Astronomers have found the coldest known star — a brown dwarf in a double system about as hot as a cup of tea. The discovery blurs the line between small cold stars and large hot planets. The star, CFBDSIR 1458+10B, is the dimmer member of the binary system, about 75 light-years from Earth.
Lead study author Michael Liu, from the University of Hawaii’s Institute for Astronomy, said finding ever-cooler stars “has been one of the big themes of this field since it’s existed in the last 15 years.” Brown dwarfs are essentially failed stars; they lack enough mass for gravity to trigger the nuclear reactions that make stars shine. Liu said while the idea of a brown dwarf is many decades old, they were first confirmed in 1995, the same year the first gas giants were detected around other stars.
“Residing at the extremes of low mass, luminosity and temperature, brown dwarfs serve as laboratories for understanding gas-giant extrasolar planets as well as the faint end of the star formation process,” write the authors in the new paper, in the Astrophysical Journal. “The coolest known brown dwarfs, the T dwarfs, have temperatures (~600–1400 K) … that are more akin to Jupiter than any star.”
Liu said cool brown dwarfs are exciting to find partly because they make great proxies for studying the mysteries of water cloud formation in the atmospheres of gas giants. Such clouds are believed to form when temperatures dip below 400 to 450 K.
“We probably will never get as detailed spectra from gas giants around other stars,” he said, “because the planets are gravitationally bound to their stars. It’s very hard to isolate the light from gas giant.” But brown dwarfs more often occur in isolation.
Three different telescopes were used to study the system: the ESO’s Very Large Telescope (VLT) in Chile, the Keck II Telescope in Hawaii and the Canada–France–Hawaii Telescope, also in Hawaii. The VLT was used to show that the composite object was very cool by brown dwarf standards.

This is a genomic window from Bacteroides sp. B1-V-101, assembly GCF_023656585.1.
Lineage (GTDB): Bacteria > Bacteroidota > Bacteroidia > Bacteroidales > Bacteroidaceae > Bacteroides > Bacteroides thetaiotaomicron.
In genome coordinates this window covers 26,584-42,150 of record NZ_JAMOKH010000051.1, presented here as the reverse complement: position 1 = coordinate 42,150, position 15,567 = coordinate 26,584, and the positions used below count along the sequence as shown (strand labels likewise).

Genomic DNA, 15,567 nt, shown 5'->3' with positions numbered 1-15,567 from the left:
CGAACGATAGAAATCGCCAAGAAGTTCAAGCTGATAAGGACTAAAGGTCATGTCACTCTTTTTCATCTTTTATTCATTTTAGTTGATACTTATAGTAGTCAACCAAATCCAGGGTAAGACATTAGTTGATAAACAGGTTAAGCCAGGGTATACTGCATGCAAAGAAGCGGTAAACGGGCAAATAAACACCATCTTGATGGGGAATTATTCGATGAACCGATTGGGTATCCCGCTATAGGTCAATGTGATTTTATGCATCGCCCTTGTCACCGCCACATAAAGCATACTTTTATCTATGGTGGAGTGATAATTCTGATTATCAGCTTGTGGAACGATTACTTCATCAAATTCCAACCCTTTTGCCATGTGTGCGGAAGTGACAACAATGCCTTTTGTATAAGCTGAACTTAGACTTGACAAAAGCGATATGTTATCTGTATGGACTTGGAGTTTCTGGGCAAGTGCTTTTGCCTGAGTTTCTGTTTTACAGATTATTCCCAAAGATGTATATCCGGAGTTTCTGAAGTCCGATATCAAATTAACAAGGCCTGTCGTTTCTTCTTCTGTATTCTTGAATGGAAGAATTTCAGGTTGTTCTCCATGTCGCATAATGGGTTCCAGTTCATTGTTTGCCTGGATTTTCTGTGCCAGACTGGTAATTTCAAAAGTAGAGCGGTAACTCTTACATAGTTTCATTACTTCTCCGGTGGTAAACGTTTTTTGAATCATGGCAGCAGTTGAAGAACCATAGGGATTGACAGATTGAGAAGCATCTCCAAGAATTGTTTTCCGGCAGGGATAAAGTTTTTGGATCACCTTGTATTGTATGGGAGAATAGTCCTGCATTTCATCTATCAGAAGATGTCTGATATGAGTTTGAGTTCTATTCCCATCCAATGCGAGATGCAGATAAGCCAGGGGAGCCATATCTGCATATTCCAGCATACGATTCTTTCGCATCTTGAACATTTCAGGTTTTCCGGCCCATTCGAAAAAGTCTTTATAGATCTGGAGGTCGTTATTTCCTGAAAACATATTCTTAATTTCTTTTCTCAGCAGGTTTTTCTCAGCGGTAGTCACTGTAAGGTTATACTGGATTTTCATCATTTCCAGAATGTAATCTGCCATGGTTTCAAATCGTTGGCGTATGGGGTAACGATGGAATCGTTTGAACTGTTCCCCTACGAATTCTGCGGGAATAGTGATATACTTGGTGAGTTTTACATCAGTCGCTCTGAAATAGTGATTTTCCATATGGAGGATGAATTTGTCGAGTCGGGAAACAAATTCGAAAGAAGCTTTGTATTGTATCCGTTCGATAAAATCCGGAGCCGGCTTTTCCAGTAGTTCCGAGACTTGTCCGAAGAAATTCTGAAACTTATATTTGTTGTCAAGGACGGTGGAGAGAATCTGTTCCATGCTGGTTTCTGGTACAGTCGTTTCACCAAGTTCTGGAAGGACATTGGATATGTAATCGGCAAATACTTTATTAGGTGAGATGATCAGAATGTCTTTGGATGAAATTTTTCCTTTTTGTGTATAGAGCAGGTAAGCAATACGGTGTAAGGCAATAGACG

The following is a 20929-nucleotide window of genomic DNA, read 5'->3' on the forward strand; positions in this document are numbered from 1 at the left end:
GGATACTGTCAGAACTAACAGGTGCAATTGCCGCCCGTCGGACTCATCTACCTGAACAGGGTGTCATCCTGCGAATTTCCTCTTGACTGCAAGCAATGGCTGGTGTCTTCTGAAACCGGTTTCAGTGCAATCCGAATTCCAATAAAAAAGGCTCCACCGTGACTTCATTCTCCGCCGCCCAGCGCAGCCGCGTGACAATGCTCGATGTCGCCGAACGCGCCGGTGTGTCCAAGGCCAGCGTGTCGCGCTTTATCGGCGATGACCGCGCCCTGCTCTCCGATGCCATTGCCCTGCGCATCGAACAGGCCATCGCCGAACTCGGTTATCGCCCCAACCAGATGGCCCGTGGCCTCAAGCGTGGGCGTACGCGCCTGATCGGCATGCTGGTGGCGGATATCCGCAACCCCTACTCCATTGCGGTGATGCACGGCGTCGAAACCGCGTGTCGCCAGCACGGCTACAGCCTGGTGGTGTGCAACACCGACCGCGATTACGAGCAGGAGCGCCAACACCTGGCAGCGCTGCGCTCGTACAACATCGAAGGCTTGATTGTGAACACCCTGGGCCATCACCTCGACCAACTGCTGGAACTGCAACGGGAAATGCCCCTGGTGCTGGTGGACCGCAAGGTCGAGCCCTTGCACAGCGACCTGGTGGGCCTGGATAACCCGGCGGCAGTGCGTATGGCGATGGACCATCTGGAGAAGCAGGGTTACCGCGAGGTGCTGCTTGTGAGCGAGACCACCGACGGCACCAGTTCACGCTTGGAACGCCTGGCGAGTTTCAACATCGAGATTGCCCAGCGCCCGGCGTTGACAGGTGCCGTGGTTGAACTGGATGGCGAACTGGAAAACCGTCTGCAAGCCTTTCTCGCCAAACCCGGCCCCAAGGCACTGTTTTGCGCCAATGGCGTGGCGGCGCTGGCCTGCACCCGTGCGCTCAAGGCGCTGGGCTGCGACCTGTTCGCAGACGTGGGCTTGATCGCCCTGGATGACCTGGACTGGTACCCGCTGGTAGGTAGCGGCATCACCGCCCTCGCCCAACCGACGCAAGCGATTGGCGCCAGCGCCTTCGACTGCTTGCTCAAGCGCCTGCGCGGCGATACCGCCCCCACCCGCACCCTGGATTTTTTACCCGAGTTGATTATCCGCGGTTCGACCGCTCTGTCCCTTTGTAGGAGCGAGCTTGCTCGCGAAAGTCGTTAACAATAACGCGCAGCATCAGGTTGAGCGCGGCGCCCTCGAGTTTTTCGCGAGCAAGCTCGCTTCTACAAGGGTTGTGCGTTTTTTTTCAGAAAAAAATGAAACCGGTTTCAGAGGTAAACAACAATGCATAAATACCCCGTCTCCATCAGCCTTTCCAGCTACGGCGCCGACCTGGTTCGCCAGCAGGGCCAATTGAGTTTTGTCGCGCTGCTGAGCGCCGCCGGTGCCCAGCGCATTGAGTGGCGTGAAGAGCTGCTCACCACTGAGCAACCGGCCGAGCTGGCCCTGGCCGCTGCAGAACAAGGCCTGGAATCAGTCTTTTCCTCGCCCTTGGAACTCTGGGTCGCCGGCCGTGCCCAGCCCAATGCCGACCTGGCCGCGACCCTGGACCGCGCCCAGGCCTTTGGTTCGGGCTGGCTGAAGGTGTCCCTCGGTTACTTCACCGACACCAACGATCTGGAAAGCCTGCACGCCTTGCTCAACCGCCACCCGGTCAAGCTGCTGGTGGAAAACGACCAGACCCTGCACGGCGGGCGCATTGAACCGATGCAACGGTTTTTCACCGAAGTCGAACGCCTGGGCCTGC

“We were very excited to see that this object had such a low temperature, but we couldn’t have guessed that it would turn out to be a double system and have an even more interesting, even colder component,” said Philippe Delorme of the Institut de planétologie et d’astrophysique de Grenoble, a co-author of the paper.
CFBDSIR 1458+10 is the name of the binary system. The two components are known as CFBDSIR 1458+10A and CFBDSIR 1458+10B, with the latter the fainter and cooler of the two. They seem to be orbiting each other at a separation of about three times the distance between the Earth and the Sun in a period of about 30 years.
The dimmer of the two dwarfs has now been found to have a temperature of about 100 degrees Celsius, or about 370 K — the boiling point of water, and not much different from the temperature inside a sauna. By comparison the temperature of the surface of the Sun is about 5500 degrees Celsius.
The hunt for cool objects is a very active astronomical hot topic. The Spitzer Space Telescope has recently identified two other very faint objects as other possible contenders for the coolest known brown dwarfs, although their temperatures have not been measured so precisely. Future observations will better determine how these objects compare to CFBDSIR 1458+10B. Liu and his colleagues are planning to observe CFBDSIR 1458+10B again to better determine its properties and to begin mapping the binary’s orbit, which, after about a decade of monitoring, should allow astronomers to determine the binary’s mass.
Source: ESO press release and a brief interview with lead author Michael Liu. See also the paper by Liu et al., “CFBDSIR J1458+1013B: A Very Cold (>T10) Brown Dwarf in a Binary System.“